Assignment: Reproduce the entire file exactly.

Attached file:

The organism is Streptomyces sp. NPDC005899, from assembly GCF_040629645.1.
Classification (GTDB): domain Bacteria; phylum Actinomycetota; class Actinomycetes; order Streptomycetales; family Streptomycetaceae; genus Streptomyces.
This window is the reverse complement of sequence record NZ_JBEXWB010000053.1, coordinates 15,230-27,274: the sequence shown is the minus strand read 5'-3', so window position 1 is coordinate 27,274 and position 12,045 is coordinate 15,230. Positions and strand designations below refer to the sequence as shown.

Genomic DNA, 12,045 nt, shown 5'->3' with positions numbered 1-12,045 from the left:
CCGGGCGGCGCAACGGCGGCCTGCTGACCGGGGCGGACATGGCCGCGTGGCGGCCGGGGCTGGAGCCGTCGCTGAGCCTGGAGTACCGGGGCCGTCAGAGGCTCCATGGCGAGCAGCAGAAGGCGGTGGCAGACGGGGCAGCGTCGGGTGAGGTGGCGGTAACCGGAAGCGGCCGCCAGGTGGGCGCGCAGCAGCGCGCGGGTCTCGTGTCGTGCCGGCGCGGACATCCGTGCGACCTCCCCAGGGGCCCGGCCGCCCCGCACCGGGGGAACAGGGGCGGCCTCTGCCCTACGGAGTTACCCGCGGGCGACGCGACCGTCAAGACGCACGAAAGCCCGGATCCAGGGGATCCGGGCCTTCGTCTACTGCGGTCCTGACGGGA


The organism is Streptomyces sp. NPDC005899, from assembly GCF_040629645.1.
Classification (GTDB): domain Bacteria; phylum Actinomycetota; class Actinomycetes; order Streptomycetales; family Streptomycetaceae; genus Streptomyces.
This window is the reverse complement of sequence record NZ_JBEXWB010000053.1, coordinates 15,230-27,274: the sequence shown is the minus strand read 5'-3', so window position 1 is coordinate 27,274 and position 12,045 is coordinate 15,230. Positions and strand designations below refer to the sequence as shown.

Genomic DNA, 12,045 nt, shown 5'->3' with positions numbered 1-12,045 from the left:
CCGGGCGGCGCAACGGCGGCCTGCTGACCGGGGCGGACATGGCCGCGTGGCGGCCGGGGCTGGAGCCGTCGCTGAGCCTGGAGTACCGGGGCCGTCAGAGGCTCCATGGCGAGCAGCAGAAGGCGGTGGCAGACGGGGCAGCGTCGGGTGAGGTGGCGGTAACCGGAAGCGGCCGCCAGGTGGGCGCGCAGCAGCGCGCGGGTCTCGTGTCGTGCCGGCGCGGACATCCGTGCGACCTCCCCAGGGGCCCGGCCGCCCCGCACCGGGGGAACAGGGGCGGCCTCTGCCCTACGGAGTTACCCGCGGGCGACGCGACCGTCAAGACGCACGAAAGCCCGGATCCAGGGGATCCGGGCCTTCGTCTACTGCGGTCCTGACGGGA